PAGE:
Star Motions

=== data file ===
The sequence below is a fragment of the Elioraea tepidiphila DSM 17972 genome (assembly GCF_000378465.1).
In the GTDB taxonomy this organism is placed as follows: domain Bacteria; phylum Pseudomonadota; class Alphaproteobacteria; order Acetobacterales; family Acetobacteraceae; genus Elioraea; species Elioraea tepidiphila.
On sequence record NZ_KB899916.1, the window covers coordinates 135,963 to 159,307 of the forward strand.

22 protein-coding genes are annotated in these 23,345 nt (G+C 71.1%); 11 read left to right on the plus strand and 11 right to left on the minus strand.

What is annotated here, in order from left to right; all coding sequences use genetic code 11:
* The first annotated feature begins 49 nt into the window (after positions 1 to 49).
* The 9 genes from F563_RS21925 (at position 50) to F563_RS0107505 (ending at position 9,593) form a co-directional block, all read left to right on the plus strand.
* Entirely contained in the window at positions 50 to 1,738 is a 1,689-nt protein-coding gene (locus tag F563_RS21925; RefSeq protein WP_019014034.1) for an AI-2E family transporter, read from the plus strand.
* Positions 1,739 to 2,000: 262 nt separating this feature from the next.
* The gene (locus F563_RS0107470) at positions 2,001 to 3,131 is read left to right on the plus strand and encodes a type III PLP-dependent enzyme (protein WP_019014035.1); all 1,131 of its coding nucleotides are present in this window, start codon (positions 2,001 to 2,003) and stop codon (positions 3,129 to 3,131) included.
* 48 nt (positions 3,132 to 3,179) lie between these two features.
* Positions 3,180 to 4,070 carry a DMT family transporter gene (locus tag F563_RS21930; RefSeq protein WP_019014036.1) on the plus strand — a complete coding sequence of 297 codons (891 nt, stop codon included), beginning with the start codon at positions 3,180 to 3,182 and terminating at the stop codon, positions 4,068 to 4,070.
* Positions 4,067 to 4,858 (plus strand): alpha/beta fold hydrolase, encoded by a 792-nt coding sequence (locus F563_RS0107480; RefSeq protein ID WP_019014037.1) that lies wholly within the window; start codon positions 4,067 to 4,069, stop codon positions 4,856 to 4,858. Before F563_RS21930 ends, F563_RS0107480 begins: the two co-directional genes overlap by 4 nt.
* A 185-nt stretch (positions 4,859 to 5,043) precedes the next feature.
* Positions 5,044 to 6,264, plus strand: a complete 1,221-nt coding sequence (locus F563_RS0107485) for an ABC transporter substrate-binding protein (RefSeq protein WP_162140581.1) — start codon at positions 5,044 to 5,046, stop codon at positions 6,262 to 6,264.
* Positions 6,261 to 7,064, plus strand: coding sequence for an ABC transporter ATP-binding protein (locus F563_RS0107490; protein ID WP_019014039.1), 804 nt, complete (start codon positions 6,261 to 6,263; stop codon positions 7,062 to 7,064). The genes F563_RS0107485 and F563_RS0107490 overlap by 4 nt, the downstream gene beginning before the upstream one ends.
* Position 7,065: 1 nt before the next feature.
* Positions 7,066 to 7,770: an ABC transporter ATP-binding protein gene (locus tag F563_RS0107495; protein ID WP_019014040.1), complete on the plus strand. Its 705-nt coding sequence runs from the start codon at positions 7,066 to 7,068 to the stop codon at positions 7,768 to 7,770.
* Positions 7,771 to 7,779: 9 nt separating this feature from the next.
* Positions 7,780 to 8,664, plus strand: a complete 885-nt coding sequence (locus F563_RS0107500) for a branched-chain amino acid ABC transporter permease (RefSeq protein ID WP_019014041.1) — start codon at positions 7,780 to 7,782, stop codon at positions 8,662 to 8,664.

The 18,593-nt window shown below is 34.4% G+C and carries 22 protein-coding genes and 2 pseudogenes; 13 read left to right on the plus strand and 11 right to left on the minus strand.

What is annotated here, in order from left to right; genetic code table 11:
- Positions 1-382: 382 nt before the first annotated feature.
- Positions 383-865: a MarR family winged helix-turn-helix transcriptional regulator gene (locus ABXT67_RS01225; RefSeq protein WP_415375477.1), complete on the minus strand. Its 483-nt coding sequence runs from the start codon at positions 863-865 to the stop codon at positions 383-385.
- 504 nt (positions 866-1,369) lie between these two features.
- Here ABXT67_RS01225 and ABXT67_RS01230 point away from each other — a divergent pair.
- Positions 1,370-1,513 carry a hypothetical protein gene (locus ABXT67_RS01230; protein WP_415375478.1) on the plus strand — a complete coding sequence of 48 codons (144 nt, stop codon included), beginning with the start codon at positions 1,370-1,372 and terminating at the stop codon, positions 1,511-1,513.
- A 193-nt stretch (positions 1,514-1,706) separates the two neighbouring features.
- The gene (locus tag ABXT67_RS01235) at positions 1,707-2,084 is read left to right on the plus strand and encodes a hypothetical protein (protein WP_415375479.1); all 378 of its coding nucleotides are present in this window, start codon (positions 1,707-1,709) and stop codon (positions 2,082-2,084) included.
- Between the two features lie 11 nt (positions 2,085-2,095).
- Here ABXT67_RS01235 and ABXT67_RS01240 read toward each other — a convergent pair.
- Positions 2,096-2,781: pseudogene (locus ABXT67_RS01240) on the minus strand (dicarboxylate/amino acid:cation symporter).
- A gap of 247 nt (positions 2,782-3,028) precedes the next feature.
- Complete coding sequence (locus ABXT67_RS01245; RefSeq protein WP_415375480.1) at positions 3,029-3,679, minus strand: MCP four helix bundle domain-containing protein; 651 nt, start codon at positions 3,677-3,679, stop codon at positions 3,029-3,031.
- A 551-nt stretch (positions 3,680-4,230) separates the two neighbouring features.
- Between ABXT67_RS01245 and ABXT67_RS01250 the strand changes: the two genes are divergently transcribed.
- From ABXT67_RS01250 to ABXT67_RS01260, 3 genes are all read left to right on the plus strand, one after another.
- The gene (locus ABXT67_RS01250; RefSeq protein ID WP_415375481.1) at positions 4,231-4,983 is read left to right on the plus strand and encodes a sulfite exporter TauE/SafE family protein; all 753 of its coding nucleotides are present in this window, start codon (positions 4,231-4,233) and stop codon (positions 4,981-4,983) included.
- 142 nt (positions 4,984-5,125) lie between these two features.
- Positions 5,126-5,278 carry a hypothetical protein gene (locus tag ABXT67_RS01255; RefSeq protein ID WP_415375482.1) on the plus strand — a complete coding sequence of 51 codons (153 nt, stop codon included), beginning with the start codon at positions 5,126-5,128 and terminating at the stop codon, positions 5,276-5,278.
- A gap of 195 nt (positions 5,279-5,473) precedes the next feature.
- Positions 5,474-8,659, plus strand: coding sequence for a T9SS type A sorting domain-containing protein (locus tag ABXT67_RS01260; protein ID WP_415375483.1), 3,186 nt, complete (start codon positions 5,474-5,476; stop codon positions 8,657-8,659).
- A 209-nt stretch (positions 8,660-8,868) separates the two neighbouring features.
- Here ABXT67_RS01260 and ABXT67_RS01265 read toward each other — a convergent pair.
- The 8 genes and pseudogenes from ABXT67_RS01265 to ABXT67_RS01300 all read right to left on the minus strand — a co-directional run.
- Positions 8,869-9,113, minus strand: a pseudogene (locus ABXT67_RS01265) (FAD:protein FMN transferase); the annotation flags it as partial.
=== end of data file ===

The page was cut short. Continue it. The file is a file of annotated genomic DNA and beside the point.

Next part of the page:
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Transcript: The apparent motions of the stars in the night sky depend on your position on the Earth’s surface. At a northern temperate latitude, the stars rise in the east and set in the west, and they travel on slanting paths across the sky. The north celestial pole sits in the northern sky and the elevation of the pole, or the bright star Polaris, is the same as your latitude on the Earth’s surface. Some stars are visible throughout the night as they orbit the north celestial pole; they are called circumpolar stars. If you were positioned at the Earth’s equator, stars would appear to rise directly out of the east and set directly into the west. The north celestial pole would be down on the horizon. That represents the region around which the stars are rotating in the night sky. If you moved to the pole of the Earth, the north pole of the Earth, the north celestial pole would be directly overhead; imagine yourself standing on the top of a spinning top staring upwards. All of the stars would be circumpolar; those near the horizon would be orbiting parallel to the horizon, and all stars would appear to circuit around the north celestial pole, or the star Polaris, which would be directly above your head.
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